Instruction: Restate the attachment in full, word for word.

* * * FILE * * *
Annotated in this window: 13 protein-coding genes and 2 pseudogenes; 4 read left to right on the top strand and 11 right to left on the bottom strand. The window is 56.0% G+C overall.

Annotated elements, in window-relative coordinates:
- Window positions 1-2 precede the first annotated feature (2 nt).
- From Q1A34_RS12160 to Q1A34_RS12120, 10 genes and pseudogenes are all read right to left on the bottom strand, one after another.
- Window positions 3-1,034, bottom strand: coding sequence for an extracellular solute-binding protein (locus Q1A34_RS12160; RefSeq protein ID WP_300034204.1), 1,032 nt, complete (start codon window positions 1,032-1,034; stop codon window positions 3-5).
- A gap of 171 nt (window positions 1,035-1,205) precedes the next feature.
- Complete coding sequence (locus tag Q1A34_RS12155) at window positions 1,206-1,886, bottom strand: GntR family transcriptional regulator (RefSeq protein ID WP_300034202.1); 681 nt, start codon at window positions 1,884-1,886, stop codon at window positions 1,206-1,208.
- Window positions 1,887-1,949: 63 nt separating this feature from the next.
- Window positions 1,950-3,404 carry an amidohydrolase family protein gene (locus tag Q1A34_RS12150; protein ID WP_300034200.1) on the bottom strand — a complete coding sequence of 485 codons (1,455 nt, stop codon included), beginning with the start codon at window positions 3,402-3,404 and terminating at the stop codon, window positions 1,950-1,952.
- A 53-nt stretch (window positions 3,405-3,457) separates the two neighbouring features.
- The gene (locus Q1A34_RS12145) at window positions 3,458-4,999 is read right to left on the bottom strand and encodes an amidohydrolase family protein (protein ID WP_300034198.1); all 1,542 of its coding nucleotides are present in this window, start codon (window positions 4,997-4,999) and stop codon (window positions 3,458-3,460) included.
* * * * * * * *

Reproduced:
Annotated in this window: 13 protein-coding genes and 2 pseudogenes; 4 read left to right on the top strand and 11 right to left on the bottom strand. The window is 56.0% G+C overall.

Annotated elements, in window-relative coordinates:
- Window positions 1-2 precede the first annotated feature (2 nt).
- From Q1A34_RS12160 to Q1A34_RS12120, 10 genes and pseudogenes are all read right to left on the bottom strand, one after another.
- Window positions 3-1,034, bottom strand: coding sequence for an extracellular solute-binding protein (locus Q1A34_RS12160; RefSeq protein ID WP_300034204.1), 1,032 nt, complete (start codon window positions 1,032-1,034; stop codon window positions 3-5).
- A gap of 171 nt (window positions 1,035-1,205) precedes the next feature.
- Complete coding sequence (locus tag Q1A34_RS12155) at window positions 1,206-1,886, bottom strand: GntR family transcriptional regulator (RefSeq protein ID WP_300034202.1); 681 nt, start codon at window positions 1,884-1,886, stop codon at window positions 1,206-1,208.
- Window positions 1,887-1,949: 63 nt separating this feature from the next.
- Window positions 1,950-3,404 carry an amidohydrolase family protein gene (locus tag Q1A34_RS12150; protein ID WP_300034200.1) on the bottom strand — a complete coding sequence of 485 codons (1,455 nt, stop codon included), beginning with the start codon at window positions 3,402-3,404 and terminating at the stop codon, window positions 1,950-1,952.
- A 53-nt stretch (window positions 3,405-3,457) separates the two neighbouring features.
- The gene (locus Q1A34_RS12145) at window positions 3,458-4,999 is read right to left on the bottom strand and encodes an amidohydrolase family protein (protein ID WP_300034198.1); all 1,542 of its coding nucleotides are present in this window, start codon (window positions 4,997-4,999) and stop codon (window positions 3,458-3,460) included.